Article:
Macau, often known as Macao, is a Chinese city and special administrative zone located in the western Pearl River Delta near the South China Sea. It is the world's most densely inhabited location, with a population of over 680,000 people and an area of 32.9 km2 (12.7 sq mi).
The land of Portuguese Macau, once a Portuguese colony, was originally leased to Portugal as a trade station by the Ming dynasty in 1557. Up until 1887, Portugal paid an annual fee and controlled the region under Chinese rule. The Sino-Portuguese Treaty of Peking granted Portugal permanent colonial rights. The colony was under Portuguese control until 1999, when it was handed up to China. Macau is a Chinese special administrative territory that maintains distinct governance and economic systems from the rest of the nation under the idea of "one country, two systems." The city's historic center was included on the UNESCO World Heritage List in 2005 due to its unique combination of Portuguese and Chinese architecture.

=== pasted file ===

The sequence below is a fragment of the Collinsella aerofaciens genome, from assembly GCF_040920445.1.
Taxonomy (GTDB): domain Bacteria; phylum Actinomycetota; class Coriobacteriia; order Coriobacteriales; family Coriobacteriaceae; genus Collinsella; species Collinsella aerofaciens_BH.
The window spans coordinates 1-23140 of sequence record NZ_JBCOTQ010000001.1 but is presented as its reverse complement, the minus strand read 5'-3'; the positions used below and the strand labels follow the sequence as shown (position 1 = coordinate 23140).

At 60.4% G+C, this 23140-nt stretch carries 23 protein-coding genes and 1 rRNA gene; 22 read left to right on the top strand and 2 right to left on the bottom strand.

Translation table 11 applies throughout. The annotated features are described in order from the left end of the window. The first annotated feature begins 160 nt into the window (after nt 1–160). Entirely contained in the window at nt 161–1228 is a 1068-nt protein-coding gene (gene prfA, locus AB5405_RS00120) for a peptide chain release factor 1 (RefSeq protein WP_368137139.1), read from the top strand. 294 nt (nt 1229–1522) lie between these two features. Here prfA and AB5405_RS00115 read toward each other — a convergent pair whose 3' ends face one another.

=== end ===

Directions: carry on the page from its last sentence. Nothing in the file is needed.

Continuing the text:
Originally a thinly inhabited collection of coastal islands, Macau has evolved into a major resort city and a leading casino tourist destination, with a gaming industry seven times greater than that of Las Vegas. The city has one of the greatest per capita incomes in the world, as well as one of the highest GDP per capita by buying power parity. It boasts the world's fourth-highest life expectancy and a very high Human Development Index, according to the Macau government. The region is densely populated; two-thirds of the total land area is developed on the sea-reclaimed ground.